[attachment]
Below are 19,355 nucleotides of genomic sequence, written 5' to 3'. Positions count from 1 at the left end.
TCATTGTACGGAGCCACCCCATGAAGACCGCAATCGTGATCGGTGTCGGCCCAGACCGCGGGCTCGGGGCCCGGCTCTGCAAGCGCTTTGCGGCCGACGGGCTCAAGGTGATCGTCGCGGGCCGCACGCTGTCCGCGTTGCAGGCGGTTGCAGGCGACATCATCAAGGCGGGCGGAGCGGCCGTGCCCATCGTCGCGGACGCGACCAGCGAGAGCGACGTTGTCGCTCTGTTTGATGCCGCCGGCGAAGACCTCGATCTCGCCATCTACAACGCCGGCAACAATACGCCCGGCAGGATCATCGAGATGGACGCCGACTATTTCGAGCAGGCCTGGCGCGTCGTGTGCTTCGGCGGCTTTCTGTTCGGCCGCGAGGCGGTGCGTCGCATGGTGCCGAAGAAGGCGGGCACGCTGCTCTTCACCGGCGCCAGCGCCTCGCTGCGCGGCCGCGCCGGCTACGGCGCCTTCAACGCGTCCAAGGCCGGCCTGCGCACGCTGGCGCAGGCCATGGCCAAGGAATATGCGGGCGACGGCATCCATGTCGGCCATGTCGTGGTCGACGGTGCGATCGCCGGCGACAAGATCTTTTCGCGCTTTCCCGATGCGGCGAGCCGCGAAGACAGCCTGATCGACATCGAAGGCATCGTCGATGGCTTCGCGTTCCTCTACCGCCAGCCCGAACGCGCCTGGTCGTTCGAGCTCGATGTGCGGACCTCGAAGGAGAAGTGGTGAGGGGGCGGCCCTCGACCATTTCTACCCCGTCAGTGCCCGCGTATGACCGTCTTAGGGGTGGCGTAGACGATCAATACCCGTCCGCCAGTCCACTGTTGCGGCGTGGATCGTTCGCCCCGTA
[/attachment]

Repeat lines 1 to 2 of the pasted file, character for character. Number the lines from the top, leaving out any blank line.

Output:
Below are 19,355 nucleotides of genomic sequence, written 5' to 3'. Positions count from 1 at the left end.
TCATTGTACGGAGCCACCCCATGAAGACCGCAATCGTGATCGGTGTCGGCCCAGACCGCGGGCTCGGGGCCCGGCTCTGCAAGCGCTTTGCGGCCGACGGGCTCAAGGTGATCGTCGCGGGCCGCACGCTGTCCGCGTTGCAGGCGGTTGCAGGCGACATCATCAAGGCGGGCGGAGCGGCCGTGCCCATCGTCGCGGACGCGACCAGCGAGAGCGACGTTGTCGCTCTGTTTGATGCCGCCGGCGAAGACCTCGATCTCGCCATCTACAACGCCGGCAACAATACGCCCGGCAGGATCATCGAGATGGACGCCGACTATTTCGAGCAGGCCTGGCGCGTCGTGTGCTTCGGCGGCTTTCTGTTCGGCCGCGAGGCGGTGCGTCGCATGGTGCCGAAGAAGGCGGGCACGCTGCTCTTCACCGGCGCCAGCGCCTCGCTGCGCGGCCGCGCCGGCTACGGCGCCTTCAACGCGTCCAAGGCCGGCCTGCGCACGCTGGCGCAGGCCATGGCCAAGGAATATGCGGGCGACGGCATCCATGTCGGCCATGTCGTGGTCGACGGTGCGATCGCCGGCGACAAGATCTTTTCGCGCTTTCCCGATGCGGCGAGCCGCGAAGACAGCCTGATCGACATCGAAGGCATCGTCGATGGCTTCGCGTTCCTCTACCGCCAGCCCGAACGCGCCTGGTCGTTCGAGCTCGATGTGCGGACCTCGAAGGAGAAGTGGTGAGGGGGCGGCCCTCGACCATTTCTACCCCGTCAGTGCCCGCGTATGACCGTCTTAGGGGTGGCGTAGACGATCAATACCCGTCCGCCAGTCCACTGTTGCGGCGTGGATCGTTCGCCCCGTA